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Sometimes newspaper opinion generates the cream of community-thinking, which, in truth, is what it’s supposed to do. And, another plus: Readers’ constructive input drown out the belly-aching from tweeter-types.
Sometimes newspaper opinion generates the cream of community-thinking, which, in truth, is what it’s supposed to do. And, another plus: Readers’ constructive input drowns out the belly-aching from tweeter-types.
Old Crow Medicine Show
The first debate between gubernatorial candidates Republican Doug Ducey and Democrat Fred DuVal was what I expected it to be. Their positions on education and jobs are quite well known. Both spoke well, dressed alike and were pleasant. It was what was to be expected.
While the Fourth of July is a great time to enjoy the outdoors and socializing with neighbors, local animal experts warn to leave the furry family members at home.
More fireworks are legal to use in Phoenix this year, but that doesn’t mean they’re safe.
New York • Stocks were moving lower in morning trading Monday following the release of a closely watched report that showed an unexpected slowdown in U.S. manufacturing last month. The market is coming off record highs last week.
Changes in the state’s fireworks law are making more types of fireworks legal to use in Phoenix, but fire officials hope people will still choose to not light off any themselves.
Dancing dragons, presidential poems and Chinese songs came together Wednesday during Coronado’s ACE assembly, which recognized leadership and an increasing appreciation of other cultures.
Students at Coronado Elementary School celebrated Presidents Day and the Chinese New Year. [Courtesy Higley Unified School District]
"The best time to plant a tree was 20 years ago. The second best time is now.” We’re hearing this wonderful admonition a lot these days. Apparently, the original source is an old Chinese proverb, one more importation from America’s trading partners and it’s a good one.
Bert and Ernie jump rope and munch apples and carrots, and Cookie Monster has his namesake treat once a week, not every day. Can a Muppets mini-makeover improve kids’ health, too?
Best Asian Food/Sushi
The chapter of 2013 is closed, and by the time this ‘Tukee Talk is published 2014 will be 10 days old, meaning many are still trying to stick to their New Year’s resolutions.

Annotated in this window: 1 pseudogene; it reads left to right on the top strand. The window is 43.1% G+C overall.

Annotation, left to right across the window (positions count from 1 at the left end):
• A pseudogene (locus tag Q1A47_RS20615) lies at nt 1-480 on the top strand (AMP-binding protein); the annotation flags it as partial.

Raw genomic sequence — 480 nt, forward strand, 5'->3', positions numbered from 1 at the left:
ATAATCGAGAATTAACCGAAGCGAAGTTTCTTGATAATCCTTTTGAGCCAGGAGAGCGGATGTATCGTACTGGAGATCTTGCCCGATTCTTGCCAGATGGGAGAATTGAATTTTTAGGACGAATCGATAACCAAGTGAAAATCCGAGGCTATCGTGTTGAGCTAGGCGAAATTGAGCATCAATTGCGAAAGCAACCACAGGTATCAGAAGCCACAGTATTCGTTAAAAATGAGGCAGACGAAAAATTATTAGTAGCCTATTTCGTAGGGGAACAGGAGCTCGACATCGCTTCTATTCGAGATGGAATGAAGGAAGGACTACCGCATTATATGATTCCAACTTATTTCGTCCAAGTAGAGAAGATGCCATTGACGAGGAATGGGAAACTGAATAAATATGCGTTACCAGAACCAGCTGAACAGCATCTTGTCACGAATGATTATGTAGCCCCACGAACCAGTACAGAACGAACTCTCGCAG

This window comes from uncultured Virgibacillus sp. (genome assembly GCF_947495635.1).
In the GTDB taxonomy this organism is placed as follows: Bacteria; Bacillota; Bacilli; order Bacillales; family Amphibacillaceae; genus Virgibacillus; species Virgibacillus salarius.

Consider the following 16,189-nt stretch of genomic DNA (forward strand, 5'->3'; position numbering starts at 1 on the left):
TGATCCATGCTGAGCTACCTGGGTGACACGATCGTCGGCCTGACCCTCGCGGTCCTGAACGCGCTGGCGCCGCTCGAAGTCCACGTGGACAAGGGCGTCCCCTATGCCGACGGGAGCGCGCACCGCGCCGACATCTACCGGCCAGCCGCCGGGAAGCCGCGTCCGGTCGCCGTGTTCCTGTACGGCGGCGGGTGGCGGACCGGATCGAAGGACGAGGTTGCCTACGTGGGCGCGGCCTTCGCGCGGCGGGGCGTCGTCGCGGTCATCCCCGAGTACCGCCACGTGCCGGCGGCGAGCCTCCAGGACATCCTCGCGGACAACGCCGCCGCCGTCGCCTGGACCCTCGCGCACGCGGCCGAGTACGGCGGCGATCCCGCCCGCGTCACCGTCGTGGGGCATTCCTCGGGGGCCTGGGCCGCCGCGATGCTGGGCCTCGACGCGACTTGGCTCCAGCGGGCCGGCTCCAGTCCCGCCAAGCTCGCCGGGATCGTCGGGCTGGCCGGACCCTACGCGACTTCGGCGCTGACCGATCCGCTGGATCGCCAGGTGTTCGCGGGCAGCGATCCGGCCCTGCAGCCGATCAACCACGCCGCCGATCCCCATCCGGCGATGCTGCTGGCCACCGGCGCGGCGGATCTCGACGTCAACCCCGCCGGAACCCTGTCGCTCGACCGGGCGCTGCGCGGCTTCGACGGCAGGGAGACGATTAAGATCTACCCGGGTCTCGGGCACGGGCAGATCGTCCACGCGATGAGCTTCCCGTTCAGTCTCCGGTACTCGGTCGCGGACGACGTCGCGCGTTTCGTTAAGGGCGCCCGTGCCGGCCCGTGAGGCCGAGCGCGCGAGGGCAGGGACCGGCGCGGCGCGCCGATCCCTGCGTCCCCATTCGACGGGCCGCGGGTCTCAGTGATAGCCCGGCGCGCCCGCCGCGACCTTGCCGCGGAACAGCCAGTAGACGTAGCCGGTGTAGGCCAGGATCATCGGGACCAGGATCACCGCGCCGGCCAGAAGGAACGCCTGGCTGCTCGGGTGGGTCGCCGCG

Some cooks like to change up the Thanksgiving meal — a sous vide turkey here, a sweet potato souffle there. But on a holiday dedicated to tradition, innovation can spark revolt.
Budget battles never seem to end in Washington, DC. And, like a real battle, there are casualties. Among them are people with diseases and disabilities hoping for new medical breakthroughs.
When it was time for Ahwatukee Foothills resident Michelle Milich to get a new dog she figured an American Bulldog, known for no major health problems and low grooming, would be a good choice. She had a family member looking to get rid of an American Bulldog and the timing seemed like fate, but looking back Milich had no idea what fate had in store.
Maya is a 4 1/2-year-old American Pit Bull/Chinese Shar-Pei mix. She originally came to the Arizona Animal Welfare League on March 1, 2012, and then adopted exactly a month later. She was then returned to AAWL earlier this year when it was found that while she is very social and loves the dog park and other dogs, she isn’t a fan of living in the same home with them. Maya is a very shy girl and it takes a while for her to warm up to any new human friend, but once she does, she has a way of stealing your heart and making you fall for her.
Pecos Senior Center’s new supervisor is no stranger to seniors and senior center programs.
Cole Tucker couldn’t help himself; not with his personality.
Someday, the world will look back on this era and shake its collective head about decades of insanity. The world will wonder how we ever managed to live in these conditions. The world will congratulate itself that it finally saw the light and wonder why it took so long to do so.
In the 1990s valuable medical research began to appear on using acupuncture and Chinese herbs, along with patients doing In Vitro Fertilization (IVF). What was known for thousands of years with patients not having Assisted Reproductive Technology (ART) is that Chinese medicine increases a couple’s chance of getting pregnant. With a German study being published in 2002 they found that it increased the patients success up to 60 percent. After this study many countries, including America, have conducted their own studies. Over and over again the results are the same. Acupuncture and Chinese herbs increase the percentage rate of a woman’s chance in getting pregnant.
Jewell Parker Roades, the Virginia G. Piper Chair in Creative writing, meets fans and discusses "Sugar," her new novel for middle readers. It tells the story of a 10-year-old girl who lives on a sugar plantation on the banks of the Mississippi and takes it upon herself to serve as the cultural bridge between the plantation residents and the Chinese workers who come to harvest the cane. Roades will sign copies of her book after the presentation.
The Chandler Children’s Choir is presenting its spring concert, “Dancing Around the World,” a collection of songs representing different nationalities and cultures in different languages.
Resign to run